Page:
Last year, I was sitting at a coffee-house, reading a book and a woman walks up to me and starts inquiring about the book in a rather loud tone. Then she asked me if I could understand the book considering it was in American. Surely, now I cannot think of this anecdote without openly laughing but then I felt as if she was talking to a different version of me, preferably one that was three centuries removed from the present time zone and I was expected to be that way. Frustratingly and sadly these aren’t the only instances of such blatant Othering I can remember. And I’m surely not the only one with such experiences, I’ve heard similar accounts from many people all highlighting that “we” as a culture are somewhere lost in the space-time continuum and can only squeak out a few words of English when addressed to in an ear-shattering decibel and/or accompanied by hand gestures. The point here isn’t how incriminating these remarks are — well not too much anyway — but how people are so ready to stereotype and box people, cultures and ethnicities. Readers of the Olde Interwebes, you will probably defend yourself by saying, “I don’t stereotype people!” or even better “I’m an extremely progressive person with Liberal leanings. Surely I don’t fit into these slots” to which I can only say, let the LadyBrain explains what she means.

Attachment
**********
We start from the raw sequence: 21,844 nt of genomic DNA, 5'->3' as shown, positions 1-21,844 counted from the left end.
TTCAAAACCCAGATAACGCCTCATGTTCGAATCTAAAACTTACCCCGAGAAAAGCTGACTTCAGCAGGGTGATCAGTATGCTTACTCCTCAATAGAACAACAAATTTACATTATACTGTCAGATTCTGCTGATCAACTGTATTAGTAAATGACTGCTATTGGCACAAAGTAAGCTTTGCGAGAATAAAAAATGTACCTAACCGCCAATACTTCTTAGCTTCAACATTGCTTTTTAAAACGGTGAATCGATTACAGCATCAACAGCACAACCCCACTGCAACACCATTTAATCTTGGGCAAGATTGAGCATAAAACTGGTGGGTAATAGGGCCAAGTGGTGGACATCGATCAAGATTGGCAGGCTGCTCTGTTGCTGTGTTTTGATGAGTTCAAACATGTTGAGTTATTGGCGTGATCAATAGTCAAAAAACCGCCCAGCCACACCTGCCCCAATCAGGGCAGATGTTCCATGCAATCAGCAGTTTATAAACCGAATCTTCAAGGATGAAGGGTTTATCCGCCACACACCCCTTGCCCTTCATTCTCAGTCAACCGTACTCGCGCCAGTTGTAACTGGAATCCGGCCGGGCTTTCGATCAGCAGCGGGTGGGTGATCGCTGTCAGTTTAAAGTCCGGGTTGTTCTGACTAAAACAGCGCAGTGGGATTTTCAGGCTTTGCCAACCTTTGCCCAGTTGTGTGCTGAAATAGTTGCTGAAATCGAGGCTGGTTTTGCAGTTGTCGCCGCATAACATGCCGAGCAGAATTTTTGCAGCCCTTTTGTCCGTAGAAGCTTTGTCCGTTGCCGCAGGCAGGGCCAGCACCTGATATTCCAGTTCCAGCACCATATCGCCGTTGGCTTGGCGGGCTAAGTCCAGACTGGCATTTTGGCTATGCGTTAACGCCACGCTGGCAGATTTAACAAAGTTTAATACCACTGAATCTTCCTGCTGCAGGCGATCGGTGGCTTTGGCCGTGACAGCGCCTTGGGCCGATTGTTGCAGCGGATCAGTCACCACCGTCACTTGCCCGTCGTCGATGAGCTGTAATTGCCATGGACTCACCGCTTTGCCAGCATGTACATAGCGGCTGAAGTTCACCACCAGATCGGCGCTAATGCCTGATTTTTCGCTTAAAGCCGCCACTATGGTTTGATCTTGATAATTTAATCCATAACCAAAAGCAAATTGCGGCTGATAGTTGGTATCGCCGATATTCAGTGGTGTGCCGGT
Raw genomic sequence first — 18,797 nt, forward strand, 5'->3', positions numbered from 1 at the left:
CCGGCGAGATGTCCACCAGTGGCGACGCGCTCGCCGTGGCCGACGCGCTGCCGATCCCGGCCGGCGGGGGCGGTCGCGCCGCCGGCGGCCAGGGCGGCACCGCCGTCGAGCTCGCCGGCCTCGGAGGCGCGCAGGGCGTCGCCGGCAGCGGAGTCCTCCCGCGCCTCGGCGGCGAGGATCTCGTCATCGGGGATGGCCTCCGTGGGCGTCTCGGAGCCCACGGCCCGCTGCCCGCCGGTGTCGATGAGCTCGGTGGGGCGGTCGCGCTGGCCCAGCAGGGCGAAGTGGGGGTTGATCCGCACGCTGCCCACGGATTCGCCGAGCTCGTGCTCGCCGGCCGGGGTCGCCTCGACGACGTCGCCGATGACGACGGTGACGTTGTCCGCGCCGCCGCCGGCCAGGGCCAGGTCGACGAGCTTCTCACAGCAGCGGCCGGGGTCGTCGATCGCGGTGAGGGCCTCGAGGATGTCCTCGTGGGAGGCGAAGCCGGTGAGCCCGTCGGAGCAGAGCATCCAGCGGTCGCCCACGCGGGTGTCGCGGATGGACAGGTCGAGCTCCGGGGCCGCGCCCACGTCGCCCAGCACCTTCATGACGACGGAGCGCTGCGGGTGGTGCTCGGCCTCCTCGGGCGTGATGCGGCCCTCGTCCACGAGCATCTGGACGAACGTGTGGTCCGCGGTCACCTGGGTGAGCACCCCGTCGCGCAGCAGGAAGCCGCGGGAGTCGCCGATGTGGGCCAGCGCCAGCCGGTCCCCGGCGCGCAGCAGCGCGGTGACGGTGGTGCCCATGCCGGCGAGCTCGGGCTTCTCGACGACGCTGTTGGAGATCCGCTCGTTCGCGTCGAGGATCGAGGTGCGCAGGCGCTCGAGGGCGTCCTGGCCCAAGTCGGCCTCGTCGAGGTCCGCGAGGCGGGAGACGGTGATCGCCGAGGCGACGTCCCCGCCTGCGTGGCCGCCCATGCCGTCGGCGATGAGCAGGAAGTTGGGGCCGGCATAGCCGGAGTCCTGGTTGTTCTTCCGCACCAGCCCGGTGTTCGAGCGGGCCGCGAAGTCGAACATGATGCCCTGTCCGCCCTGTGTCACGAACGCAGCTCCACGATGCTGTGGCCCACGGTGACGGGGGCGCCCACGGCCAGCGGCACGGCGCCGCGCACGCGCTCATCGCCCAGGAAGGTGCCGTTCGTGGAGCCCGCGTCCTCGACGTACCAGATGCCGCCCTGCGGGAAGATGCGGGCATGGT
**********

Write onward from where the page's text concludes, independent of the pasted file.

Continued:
When thinking of India, probably the first image that comes up is hordes of people gathered in a crowd, preferably looking uneasy. Or the global favourite — The Charmingly Poor Indian Who Squats In The Mud With The Flies Around Zie’s Face. One assumption is that somehow all Indians squat in the mud, for the longest amount of time; as if squatting in the mud is something that we do, regularly, professionally and perhaps even recreationally. I will not say that we never squat in the mud but just that it isn’t exactly a hobby, to put it delicately. There are hordes of Indians that set out of their homes with a small bucket of water each day, squat on railway tracks while pooping. Again, this isn’t a choice or even remotely entertaining. Instead of considering Indians to be ‘mud-squatters’ it’d do people good if you look at the conditions behind the said mud-squatting. Perhaps tiny annoying facts like neo-colonisation by capitalist markets, cultural imperialist reasons that allow some people to exploit other broken backs, acute and harsh desperation will make one see how mud-squatting isn’t as culturally neutral as it seems. That way, tourists won’t specifically ask to see ‘slum people’ and then proceed to take their photos as one would for a biology study. At least, I hope not.